BUSISIWE MAVUSO: Government’s Zondo response leaves door ajar for cadre deployment
POSTED ON: November 15, 2022 IN by Admin
By Busisiwe Mavuso
The world is looking to SA to provide a blueprint to combat entrenched corruption.
Business is heavily invested in the fight against corruption and BLSA is closely studying all aspects of Judge Raymond Zondo’s recommendations and government’s response to them.
We have to get this right. To have any chance of transforming our ailing economy into one that grows and creates jobs, the structures and processes we establish in response to Zondo’s recommendations need to be effective.
The world is also watching with interest – there has never been anything quite like the entire process of the Judicial Commission of Inquiry into Allegations of State Capture, Corruption and Fraud in the Public Sector and its subsequent recommendations not only to prosecute those implicated but to establish structures to combat future corruption.
The Zondo commission’s final report, describes in detail how state capture became entrenched and explains the modus operandi of besmirching those who opposed it, driving them out of state institutions and replacing them with loyal lackeys. It shows how processes were subverted to enable billions to be syphoned out of state-owned institutions to companies controlled by the malignant Gupta family and their cronies. It also describes in detail how brazen Gavin Watson’s Bosasa was with its bribes to cabinet ministers and other senior officials to ensure state tenders went their way.
In a sense, the world is looking to South Africa to provide a blueprint to combat entrenched corruption. But for all the progress made so far – including the rising number of arrests over the past few months of senior SOE executives from those times – it will all be wasted should we not see things through this next important phase of establishing strong anti-corruption structures and entrenching constitutional democracy that upholds law and order.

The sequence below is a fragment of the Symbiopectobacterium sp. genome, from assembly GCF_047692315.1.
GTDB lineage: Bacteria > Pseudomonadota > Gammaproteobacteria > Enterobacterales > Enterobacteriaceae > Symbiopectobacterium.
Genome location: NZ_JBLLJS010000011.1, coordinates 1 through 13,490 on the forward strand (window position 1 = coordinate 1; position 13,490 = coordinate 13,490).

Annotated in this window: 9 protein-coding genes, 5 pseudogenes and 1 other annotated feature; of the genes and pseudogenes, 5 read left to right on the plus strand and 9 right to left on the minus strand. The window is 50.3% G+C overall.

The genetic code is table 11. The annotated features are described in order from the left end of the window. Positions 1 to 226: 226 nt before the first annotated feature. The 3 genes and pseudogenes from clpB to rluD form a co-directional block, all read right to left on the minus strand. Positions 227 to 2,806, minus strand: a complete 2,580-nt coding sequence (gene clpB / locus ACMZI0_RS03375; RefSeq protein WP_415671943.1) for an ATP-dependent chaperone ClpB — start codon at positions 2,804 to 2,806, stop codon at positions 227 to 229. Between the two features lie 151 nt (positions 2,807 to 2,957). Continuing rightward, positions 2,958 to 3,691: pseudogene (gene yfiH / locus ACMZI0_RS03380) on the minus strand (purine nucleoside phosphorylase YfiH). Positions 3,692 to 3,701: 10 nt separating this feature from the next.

In that context, BLSA believes government’s response to Zondo’s proposals, which President Cyril Ramaphosa submitted to parliament last month, are encouraging overall. In most areas it is closely aligned with Zondo’s recommendations but it is lacking in certain areas.
An important aspect that is aligned with Zondo is to establish a public procurement anti-corruption agency and an anti-state capture and corruption commission. The National Anti-Corruption Advisory Council has been tasked with developing its plan for such a structure by March 31 next year for public consultation.
But one area that BLSA is concerned about relates to the appointment of SOE executives and the governing party seems unable to pull the trigger on cadre deployment.
President Ramaphosa has largely met Zondo’s call to establish a Presidential State-Owned Enterprises Council (PSEC), which will have the sole discretion to appoint executive positions to SOEs, based on recommendations from the boards of SOEs.
But the Zondo commission also recommends the establishment of a standing appointment and oversight committee “tasked to ensure, by way of a public hearing, that any person nominated for a board appointment or senior executive position of an SOE meets the professional, reputational and eligibility requirements for such a position as well as to investigate and act upon any complaints received concerning the misconduct”.
Here the government’s response is weak, stating that provision will be made in a “guide for the appointment of persons to boards and chief executive officers of state-owned and state-controlled institutions” (to be finalised in 2023/34) for independent panels of relevant stakeholders and experts “to play a role” in nominating suitable candidates to the relevant minister.
This is a vague response that leaves the process open to manipulation and BLSA finds this alarming when combined with President Ramaphosa’s refusal to acknowledge the role that cadre deployment played in enabling state capture.
In its response, government diminishes the role of the “independent panels” and vests far too much authority in the relevant cabinet minister who will be able to reject the nominations and appoint the ANC-selected candidate, as happened repeatedly during the state capture era.
What is encouraging is that on October 19, Cabinet did adopt the National Framework Toward the Implementation of Professionalisation of the Public Sector, which states that “cadre deployment practices must be reconsidered for merit-based recruitment and selection in the public sector”.
But again, that falls short of outlawing the practice which was slammed by the Zondo Commission as a key driver of state capture and described as unconstitutional.
Government needs to tread carefully here; if it takes a half-hearted approach to the professionalisation of the state, it leaves the door open for a second wave of state capture, enabled by whichever party or coalition happens to be in power, which is a real threat as many of those implicated by Zondo or implicated in other corruption scandals are running for high office. We need to ensure their attempts to stay out of jail and return to the days of plunder are short-lived.
• Mavuso (@BusiMavuso2) is CEO of Business Leadership SA. This article first appeared in Business Day.
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